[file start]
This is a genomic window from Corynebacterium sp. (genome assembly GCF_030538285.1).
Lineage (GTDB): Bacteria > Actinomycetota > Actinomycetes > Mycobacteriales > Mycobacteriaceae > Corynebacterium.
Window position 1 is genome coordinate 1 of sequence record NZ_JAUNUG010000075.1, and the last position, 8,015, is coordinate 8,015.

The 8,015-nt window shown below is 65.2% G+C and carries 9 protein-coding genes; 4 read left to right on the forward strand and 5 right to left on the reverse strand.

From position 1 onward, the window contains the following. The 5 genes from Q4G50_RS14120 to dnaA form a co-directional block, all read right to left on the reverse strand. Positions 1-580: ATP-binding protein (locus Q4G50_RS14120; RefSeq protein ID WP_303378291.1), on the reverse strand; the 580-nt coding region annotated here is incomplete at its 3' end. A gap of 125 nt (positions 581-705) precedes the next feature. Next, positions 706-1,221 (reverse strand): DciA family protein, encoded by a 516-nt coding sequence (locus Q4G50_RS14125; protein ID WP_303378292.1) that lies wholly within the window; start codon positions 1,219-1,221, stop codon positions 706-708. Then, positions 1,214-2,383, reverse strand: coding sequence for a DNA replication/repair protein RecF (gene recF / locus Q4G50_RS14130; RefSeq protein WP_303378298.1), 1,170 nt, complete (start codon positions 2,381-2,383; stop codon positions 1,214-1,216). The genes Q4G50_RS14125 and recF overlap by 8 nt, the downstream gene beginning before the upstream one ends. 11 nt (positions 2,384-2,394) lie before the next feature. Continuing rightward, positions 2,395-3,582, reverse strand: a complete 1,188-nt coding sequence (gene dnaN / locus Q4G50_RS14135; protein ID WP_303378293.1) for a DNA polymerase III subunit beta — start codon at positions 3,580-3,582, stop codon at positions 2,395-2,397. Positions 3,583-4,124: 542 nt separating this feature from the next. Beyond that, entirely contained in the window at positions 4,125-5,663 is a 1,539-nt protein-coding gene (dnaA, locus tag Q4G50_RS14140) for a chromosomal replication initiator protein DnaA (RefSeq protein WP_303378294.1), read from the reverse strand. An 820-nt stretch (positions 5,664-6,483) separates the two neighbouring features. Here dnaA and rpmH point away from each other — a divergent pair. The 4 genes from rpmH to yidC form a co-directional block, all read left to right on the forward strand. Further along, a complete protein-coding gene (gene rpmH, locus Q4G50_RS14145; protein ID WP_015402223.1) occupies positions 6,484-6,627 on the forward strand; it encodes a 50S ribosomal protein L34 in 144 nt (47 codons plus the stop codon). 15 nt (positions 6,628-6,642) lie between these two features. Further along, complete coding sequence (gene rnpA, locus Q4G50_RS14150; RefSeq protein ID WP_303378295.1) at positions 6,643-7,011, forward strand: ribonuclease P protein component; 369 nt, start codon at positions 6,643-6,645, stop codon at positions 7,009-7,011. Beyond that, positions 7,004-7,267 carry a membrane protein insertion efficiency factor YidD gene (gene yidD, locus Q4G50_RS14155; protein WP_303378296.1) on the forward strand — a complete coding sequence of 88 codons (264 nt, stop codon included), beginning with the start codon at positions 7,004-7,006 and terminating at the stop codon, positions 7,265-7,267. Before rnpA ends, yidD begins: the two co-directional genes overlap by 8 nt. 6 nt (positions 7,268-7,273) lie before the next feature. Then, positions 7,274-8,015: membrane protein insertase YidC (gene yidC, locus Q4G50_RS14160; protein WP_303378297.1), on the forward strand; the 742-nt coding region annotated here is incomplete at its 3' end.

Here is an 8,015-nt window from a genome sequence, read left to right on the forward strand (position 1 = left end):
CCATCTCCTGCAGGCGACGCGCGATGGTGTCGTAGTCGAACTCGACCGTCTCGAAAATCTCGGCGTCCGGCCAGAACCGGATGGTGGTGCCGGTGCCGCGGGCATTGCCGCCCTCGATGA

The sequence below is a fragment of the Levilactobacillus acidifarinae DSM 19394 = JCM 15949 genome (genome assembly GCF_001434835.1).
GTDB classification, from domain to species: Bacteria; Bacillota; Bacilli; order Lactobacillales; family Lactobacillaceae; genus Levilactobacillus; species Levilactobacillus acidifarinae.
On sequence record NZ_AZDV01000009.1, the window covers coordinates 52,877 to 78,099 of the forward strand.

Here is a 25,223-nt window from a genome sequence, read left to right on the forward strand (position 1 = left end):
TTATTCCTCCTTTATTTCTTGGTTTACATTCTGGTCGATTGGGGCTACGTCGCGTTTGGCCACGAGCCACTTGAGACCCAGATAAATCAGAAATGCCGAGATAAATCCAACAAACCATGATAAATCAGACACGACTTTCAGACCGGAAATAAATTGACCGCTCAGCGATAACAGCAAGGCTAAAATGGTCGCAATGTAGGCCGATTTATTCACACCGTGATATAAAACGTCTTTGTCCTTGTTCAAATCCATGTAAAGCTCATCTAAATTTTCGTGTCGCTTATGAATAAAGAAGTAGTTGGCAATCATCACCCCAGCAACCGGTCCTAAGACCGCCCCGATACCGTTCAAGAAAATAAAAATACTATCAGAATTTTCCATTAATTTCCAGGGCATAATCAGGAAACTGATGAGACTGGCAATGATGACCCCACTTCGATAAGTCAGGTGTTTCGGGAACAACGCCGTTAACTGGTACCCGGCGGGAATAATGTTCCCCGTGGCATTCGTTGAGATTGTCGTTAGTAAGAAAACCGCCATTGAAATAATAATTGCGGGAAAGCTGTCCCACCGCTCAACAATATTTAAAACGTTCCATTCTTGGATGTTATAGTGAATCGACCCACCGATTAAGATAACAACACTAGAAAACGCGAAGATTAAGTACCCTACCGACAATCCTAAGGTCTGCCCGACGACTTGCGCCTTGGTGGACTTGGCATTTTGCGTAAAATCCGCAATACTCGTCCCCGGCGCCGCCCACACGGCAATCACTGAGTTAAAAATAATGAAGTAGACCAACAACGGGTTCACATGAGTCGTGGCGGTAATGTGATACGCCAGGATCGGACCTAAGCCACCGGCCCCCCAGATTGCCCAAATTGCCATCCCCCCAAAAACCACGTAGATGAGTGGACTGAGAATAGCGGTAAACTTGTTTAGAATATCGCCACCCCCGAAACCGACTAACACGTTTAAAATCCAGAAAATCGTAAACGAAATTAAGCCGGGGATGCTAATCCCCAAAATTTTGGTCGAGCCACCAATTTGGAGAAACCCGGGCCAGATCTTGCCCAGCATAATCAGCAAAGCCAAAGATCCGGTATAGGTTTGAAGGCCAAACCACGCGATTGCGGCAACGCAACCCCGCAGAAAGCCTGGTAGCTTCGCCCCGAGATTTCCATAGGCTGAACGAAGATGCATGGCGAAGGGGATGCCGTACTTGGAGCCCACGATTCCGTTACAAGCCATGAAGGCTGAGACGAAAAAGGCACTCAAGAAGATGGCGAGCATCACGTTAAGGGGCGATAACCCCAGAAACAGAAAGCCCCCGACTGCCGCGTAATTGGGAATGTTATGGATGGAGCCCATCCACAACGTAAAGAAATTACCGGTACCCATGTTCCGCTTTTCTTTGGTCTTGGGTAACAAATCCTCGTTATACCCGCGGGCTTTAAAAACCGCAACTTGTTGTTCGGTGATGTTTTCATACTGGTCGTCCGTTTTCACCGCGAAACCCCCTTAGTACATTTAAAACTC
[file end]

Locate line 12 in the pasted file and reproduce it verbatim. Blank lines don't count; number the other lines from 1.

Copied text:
TTATTCCTCCTTTATTTCTTGGTTTACATTCTGGTCGATTGGGGCTACGTCGCGTTTGGCCACGAGCCACTTGAGACCCAGATAAATCAGAAATGCCGAGATAAATCCAACAAACCATGATAAATCAGACACGACTTTCAGACCGGAAATAAATTGACCGCTCAGCGATAACAGCAAGGCTAAAATGGTCGCAATGTAGGCCGATTTATTCACACCGTGATATAAAACGTCTTTGTCCTTGTTCAAATCCATGTAAAGCTCATCTAAATTTTCGTGTCGCTTATGAATAAAGAAGTAGTTGGCAATCATCACCCCAGCAACCGGTCCTAAGACCGCCCCGATACCGTTCAAGAAAATAAAAATACTATCAGAATTTTCCATTAATTTCCAGGGCATAATCAGGAAACTGATGAGACTGGCAATGATGACCCCACTTCGATAAGTCAGGTGTTTCGGGAACAACGCCGTTAACTGGTACCCGGCGGGAATAATGTTCCCCGTGGCATTCGTTGAGATTGTCGTTAGTAAGAAAACCGCCATTGAAATAATAATTGCGGGAAAGCTGTCCCACCGCTCAACAATATTTAAAACGTTCCATTCTTGGATGTTATAGTGAATCGACCCACCGATTAAGATAACAACACTAGAAAACGCGAAGATTAAGTACCCTACCGACAATCCTAAGGTCTGCCCGACGACTTGCGCCTTGGTGGACTTGGCATTTTGCGTAAAATCCGCAATACTCGTCCCCGGCGCCGCCCACACGGCAATCACTGAGTTAAAAATAATGAAGTAGACCAACAACGGGTTCACATGAGTCGTGGCGGTAATGTGATACGCCAGGATCGGACCTAAGCCACCGGCCCCCCAGATTGCCCAAATTGCCATCCCCCCAAAAACCACGTAGATGAGTGGACTGAGAATAGCGGTAAACTTGTTTAGAATATCGCCACCCCCGAAACCGACTAACACGTTTAAAATCCAGAAAATCGTAAACGAAATTAAGCCGGGGATGCTAATCCCCAAAATTTTGGTCGAGCCACCAATTTGGAGAAACCCGGGCCAGATCTTGCCCAGCATAATCAGCAAAGCCAAAGATCCGGTATAGGTTTGAAGGCCAAACCACGCGATTGCGGCAACGCAACCCCGCAGAAAGCCTGGTAGCTTCGCCCCGAGATTTCCATAGGCTGAACGAAGATGCATGGCGAAGGGGATGCCGTACTTGGAGCCCACGATTCCGTTACAAGCCATGAAGGCTGAGACGAAAAAGGCACTCAAGAAGATGGCGAGCATCACGTTAAGGGGCGATAACCCCAGAAACAGAAAGCCCCCGACTGCCGCGTAATTGGGAATGTTATGGATGGAGCCCATCCACAACGTAAAGAAATTACCGGTACCCATGTTCCGCTTTTCTTTGGTCTTGGGTAACAAATCCTCGTTATACCCGCGGGCTTTAAAAACCGCAACTTGTTGTTCGGTGATGTTTTCATACTGGTCGTCCGTTTTCACCGCGAAACCCCCTTAGTACATTTAAAACTC